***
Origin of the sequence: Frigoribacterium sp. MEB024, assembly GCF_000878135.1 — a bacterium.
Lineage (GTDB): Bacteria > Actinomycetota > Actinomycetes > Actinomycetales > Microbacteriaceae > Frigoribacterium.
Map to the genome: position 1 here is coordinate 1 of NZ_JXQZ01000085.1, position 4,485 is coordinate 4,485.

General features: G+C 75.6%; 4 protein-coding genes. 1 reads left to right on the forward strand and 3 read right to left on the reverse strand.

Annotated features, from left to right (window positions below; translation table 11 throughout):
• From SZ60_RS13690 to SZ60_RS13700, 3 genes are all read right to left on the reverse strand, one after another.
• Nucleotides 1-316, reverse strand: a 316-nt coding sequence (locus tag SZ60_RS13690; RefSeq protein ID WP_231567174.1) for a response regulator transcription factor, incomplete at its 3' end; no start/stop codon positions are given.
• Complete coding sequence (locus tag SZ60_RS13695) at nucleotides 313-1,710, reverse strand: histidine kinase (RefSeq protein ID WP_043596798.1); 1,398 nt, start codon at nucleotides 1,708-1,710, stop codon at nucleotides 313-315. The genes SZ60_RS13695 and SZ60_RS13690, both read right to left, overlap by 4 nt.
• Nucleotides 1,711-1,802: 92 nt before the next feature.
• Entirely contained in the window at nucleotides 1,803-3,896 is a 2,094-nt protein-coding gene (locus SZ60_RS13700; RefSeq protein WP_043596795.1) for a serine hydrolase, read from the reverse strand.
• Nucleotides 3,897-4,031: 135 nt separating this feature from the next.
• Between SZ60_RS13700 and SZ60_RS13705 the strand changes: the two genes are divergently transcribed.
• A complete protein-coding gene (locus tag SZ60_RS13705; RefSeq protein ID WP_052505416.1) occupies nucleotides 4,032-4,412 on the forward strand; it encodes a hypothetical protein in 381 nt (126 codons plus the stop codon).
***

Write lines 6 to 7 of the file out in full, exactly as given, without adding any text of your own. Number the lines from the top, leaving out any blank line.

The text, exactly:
• From SZ60_RS13690 to SZ60_RS13700, 3 genes are all read right to left on the reverse strand, one after another.
• Nucleotides 1-316, reverse strand: a 316-nt coding sequence (locus tag SZ60_RS13690; RefSeq protein ID WP_231567174.1) for a response regulator transcription factor, incomplete at its 3' end; no start/stop codon positions are given.